Intrepid’s Midsummer Life Could Be a Dream (sha boom)

By Bill Eadie | September 9, 2012 |
A Midsummer Night's Dream, The Musical

If you enjoyed MixTape, which just started its third year of performances downtown, or if you liked Mamma Mia, the ABBA sensation that’s still going strong in New York and on tour, you have a good chance of liking Intrepid Shakespeare Company’s production of A Midsummer Night’s Dream. Some of you are undoubtedly scratching your heads and saying, “Huh?” about now.  After all, we’re talking Shakespeare, not pop music, here. But, A Midsummer Night’s Dream is one of Shakespeare’s most popular comedies, and it’s particularly amenable to theatrical messing around.  There seems to be no such thing as a “standard”…

Provocative homage to Marvin Gaye highlights choreographer’s showcase

By Kris Eitland | August 27, 2012 |

  His religious father beat him mercilessly when he was a child and finally shot him to death in 1984.  But you didn’t need to know a thing about the soul singer Marvin Gaye to feel the range of emotion in Universal (Marvin’s Remix,) a provocative dance drama choreographed by Lavina Rich. The piece wasn’t all about Marvin. Rather, it exposed the hypocrisy and seedy side of average people. Rich’s distinct style and superb performances made it the highlight of the Choreographer’s Showcase “Archives” at the 10th Avenue Theater last weekend. Over the last decade, Rich has studied, performed and presented work…

ion’s Mystery Plays is for Genre Junkies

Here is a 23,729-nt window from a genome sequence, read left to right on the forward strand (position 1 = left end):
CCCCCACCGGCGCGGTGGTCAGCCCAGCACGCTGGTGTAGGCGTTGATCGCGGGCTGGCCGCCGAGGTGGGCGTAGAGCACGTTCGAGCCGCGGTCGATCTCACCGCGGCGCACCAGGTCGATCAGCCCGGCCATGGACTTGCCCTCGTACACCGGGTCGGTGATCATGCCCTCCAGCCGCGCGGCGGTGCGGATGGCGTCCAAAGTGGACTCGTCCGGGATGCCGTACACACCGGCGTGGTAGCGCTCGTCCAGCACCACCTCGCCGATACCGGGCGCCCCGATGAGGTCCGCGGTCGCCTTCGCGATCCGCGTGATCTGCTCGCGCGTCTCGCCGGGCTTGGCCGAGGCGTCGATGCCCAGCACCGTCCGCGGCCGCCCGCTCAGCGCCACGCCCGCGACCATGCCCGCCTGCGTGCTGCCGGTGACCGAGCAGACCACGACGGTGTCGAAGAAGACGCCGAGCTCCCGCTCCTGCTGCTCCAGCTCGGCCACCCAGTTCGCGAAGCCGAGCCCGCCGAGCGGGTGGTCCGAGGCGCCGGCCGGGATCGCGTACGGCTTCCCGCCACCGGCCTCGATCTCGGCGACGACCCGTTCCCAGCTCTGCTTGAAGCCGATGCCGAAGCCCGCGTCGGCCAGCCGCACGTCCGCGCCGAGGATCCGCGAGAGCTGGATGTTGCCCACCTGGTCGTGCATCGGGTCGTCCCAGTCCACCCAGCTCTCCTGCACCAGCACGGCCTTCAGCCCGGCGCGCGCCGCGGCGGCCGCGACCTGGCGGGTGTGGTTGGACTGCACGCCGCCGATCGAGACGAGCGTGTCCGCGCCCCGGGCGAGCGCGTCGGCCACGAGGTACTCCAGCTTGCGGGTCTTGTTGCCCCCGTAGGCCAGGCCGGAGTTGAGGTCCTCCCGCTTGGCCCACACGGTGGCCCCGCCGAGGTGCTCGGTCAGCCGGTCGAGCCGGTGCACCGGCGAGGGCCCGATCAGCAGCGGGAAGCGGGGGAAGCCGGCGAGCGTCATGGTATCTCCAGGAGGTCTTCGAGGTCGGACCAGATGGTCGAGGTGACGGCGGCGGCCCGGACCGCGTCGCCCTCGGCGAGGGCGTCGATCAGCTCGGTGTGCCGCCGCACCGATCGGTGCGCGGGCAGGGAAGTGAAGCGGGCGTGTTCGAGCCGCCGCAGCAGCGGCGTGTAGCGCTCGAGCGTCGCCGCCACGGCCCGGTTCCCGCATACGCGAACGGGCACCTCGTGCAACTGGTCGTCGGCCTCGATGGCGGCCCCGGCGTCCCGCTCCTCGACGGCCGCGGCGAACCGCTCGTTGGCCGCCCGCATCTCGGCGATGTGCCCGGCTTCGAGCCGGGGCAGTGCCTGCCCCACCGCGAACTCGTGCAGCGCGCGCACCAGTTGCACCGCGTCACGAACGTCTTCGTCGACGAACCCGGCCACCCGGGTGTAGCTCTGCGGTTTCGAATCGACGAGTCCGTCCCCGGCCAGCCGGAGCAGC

By Bill Eadie | August 26, 2012 |
The Mystery Man

Mystery Plays were medieval pageants that were acceptable to church authorities because they were moral fables based on Biblical tales. Mr. Aguirre-Sacasa’s mystery plays are also moral fables, but his Bible is the horror genre itself, as taken from its most populist master practitioners: Rod Serling’s “The Twilight Zone,” Alfred Hitchcock, H. P. Lovecraft, and Stephen King.

Kent Nagano Triumphs in SummerFest Finale

By Ken Herman | August 26, 2012 |
Kent Nagano

Ending a summer concert with a blinding display of fireworks is a widespread tradition, but Friday’s (August 24) grand finale of the La Jolla Music Society’s SummerFest 2012 kept all of the dramatic fireworks on the Sherwood Auditorium stage. Under the demanding baton of guest conductor Kent Nagano, the festival chamber orchestra tore into what could have been just another neat program of standard repertory and kept us alert with consistently exhilarating playing. From the breakneck tempo of Rossini’s Overture to The Barber of Seville, a felicitous program-opener, Nagano pushed his 40-member ensemble beyond their evident comfort zone. He demanded…

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